I’ve had, shall we say, heated debates with a few of my friends about the stability of Ruby on Rails. After hearing about the way Ruby on Rails handles database interactions I was fairly convinced that it would make serious scaling a huge pain in the butt. Today, by way of an interview of a Twitter developer, comes the answer I’ve been expecting:

Running on Rails has forced us to deal with scaling issues – issues that any growing site eventually contends with – far sooner than I think we would on another framework.

All the convenience methods and syntactical sugar that makes Rails such a pleasure for coders ends up being absolutely punishing, performance-wise. Once you hit a certain threshold of traffic, either you need to strip out all the costly neat stuff that Rails does for you (RJS, ActiveRecord, ActiveSupport, etc.) or move the slow parts of your application out of Rails, or both.

It’s also worth mentioning that there shouldn’t be doubt in anybody’s mind at this point that Ruby itself is slow.

I knew ActiveRecord was a pile of crap from the minute I read in their documentation that it was “only” 50% slower than going straight to bare metal. Combine that with the fact that you can’t connect to more than one database server, force indexes or do other various MySQL-specific DB foo and you’ve got a recipe for disaster once you hit a certain amount of traffic.

Writing phpt files for PEAR and profit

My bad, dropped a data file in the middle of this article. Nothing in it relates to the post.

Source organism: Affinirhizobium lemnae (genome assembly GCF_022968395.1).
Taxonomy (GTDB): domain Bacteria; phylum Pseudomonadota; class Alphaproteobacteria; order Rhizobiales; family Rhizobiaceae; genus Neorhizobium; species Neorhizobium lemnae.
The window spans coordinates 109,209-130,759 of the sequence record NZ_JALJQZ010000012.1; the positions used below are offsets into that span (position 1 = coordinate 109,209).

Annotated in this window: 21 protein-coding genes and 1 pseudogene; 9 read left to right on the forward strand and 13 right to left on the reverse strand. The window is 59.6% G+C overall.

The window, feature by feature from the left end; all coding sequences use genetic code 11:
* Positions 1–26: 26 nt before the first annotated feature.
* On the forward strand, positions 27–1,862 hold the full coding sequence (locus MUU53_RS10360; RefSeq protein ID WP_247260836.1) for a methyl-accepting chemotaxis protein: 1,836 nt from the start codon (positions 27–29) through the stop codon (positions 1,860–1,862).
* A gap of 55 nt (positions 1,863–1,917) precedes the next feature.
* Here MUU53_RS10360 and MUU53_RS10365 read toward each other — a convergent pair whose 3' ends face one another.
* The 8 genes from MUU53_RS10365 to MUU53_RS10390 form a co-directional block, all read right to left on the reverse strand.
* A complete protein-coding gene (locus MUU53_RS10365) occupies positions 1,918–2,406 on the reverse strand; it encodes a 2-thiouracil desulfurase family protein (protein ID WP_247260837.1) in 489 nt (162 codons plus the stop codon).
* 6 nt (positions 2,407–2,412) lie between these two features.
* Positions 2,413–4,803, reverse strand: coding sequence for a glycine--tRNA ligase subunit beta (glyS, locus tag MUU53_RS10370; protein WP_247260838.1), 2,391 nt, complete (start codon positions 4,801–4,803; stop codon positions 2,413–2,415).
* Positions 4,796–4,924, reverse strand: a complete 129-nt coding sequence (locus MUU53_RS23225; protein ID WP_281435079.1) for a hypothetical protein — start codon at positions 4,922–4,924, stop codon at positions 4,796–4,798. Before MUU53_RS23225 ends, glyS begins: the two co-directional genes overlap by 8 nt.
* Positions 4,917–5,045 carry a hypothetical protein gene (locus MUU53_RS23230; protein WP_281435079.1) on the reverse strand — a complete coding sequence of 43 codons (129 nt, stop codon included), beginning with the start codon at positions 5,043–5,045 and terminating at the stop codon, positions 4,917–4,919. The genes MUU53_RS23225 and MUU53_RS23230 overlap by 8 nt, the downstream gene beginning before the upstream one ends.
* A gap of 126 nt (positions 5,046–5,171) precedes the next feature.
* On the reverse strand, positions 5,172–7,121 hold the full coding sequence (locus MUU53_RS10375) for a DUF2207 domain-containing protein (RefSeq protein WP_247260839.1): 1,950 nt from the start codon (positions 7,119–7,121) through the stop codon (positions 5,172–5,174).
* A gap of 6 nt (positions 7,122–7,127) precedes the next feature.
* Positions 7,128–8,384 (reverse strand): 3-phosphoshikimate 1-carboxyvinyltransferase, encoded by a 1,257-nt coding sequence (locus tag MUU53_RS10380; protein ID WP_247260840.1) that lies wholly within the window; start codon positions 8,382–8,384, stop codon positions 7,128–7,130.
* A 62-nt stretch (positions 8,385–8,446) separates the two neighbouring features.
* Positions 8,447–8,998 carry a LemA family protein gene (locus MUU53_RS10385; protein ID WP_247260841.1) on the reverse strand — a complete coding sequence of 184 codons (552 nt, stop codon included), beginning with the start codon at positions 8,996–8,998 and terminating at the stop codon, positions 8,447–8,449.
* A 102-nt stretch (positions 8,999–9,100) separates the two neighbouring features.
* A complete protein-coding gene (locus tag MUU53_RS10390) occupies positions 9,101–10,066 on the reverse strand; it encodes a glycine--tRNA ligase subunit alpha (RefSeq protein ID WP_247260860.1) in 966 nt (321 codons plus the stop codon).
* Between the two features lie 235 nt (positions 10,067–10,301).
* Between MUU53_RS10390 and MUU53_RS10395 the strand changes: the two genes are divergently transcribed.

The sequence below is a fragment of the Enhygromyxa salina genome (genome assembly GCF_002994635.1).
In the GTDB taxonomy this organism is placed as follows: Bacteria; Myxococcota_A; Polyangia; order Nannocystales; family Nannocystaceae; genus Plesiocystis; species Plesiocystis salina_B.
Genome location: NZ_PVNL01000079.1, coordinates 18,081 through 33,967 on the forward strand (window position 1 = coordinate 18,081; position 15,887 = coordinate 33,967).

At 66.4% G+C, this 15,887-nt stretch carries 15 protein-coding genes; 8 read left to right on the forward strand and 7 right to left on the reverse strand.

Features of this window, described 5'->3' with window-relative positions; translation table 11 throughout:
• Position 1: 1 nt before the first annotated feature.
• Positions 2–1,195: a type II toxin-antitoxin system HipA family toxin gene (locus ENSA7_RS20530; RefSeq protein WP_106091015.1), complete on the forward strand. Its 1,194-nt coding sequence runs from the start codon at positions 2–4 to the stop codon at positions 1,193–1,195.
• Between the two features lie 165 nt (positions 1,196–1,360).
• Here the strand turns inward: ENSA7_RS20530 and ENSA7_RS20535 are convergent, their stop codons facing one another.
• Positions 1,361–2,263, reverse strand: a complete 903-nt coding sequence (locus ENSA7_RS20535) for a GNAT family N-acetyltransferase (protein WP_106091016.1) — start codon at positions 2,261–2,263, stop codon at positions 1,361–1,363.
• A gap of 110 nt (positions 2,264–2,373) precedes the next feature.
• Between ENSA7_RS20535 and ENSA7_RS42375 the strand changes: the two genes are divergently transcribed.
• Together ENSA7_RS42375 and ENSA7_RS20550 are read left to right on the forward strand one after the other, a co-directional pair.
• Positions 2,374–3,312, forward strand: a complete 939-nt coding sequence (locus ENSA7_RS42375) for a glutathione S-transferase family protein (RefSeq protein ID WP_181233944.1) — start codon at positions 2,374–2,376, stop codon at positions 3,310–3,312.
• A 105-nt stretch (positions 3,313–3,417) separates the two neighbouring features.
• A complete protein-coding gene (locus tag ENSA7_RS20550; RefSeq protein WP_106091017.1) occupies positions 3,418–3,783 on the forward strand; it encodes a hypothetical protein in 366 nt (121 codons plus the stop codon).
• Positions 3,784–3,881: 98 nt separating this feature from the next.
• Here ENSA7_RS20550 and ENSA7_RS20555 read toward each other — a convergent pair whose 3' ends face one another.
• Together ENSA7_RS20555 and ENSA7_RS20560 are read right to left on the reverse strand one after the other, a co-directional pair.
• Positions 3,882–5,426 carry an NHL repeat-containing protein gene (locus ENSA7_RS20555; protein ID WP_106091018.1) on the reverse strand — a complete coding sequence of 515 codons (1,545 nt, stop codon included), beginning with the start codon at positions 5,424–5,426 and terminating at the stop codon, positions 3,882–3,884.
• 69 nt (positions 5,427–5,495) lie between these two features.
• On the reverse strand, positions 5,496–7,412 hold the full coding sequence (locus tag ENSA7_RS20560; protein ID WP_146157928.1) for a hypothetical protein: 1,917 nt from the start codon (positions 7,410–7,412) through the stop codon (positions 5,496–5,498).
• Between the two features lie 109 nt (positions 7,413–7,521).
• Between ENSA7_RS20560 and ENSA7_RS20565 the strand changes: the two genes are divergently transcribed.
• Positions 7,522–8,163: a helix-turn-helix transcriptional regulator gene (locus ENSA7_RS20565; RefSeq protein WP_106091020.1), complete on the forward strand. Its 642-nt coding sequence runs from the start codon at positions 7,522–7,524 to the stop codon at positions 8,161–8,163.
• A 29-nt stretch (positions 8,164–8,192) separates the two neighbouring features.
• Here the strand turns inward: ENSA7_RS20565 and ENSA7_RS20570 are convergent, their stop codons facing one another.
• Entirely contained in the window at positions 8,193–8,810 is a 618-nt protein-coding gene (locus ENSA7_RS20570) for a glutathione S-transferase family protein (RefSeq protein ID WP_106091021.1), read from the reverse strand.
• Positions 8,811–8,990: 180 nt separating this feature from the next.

I’ve been programming PHP now for, oh, almost a decade and I’ve been a contributor to PEAR for about four years now. It took me this long to finally get to the point that I think writing unit tests, in some form, is a good idea. I jumped on the OOP bandwagon about 6 years ago and drank the MVC koolaid about 4 years ago. As of a few weeks ago, I’ve jumped on the phpt bandwagon. I’m not going to cover the basics, because they’re well covered in a few different places around the web, but I am going to cover some of the nuances I’ve learned in the last few weeks.First off, you can run phpt files using the PEAR command line utility. I’ve been creating a tests directory and putting all of my phpt files in there. I normally name them 000-class-method.phpt and then increment the sequence number at the front for each test by 5 so I can do a decent job of predicting how tests run. Once you have a few tests you can run your tests in two different manners from the command line: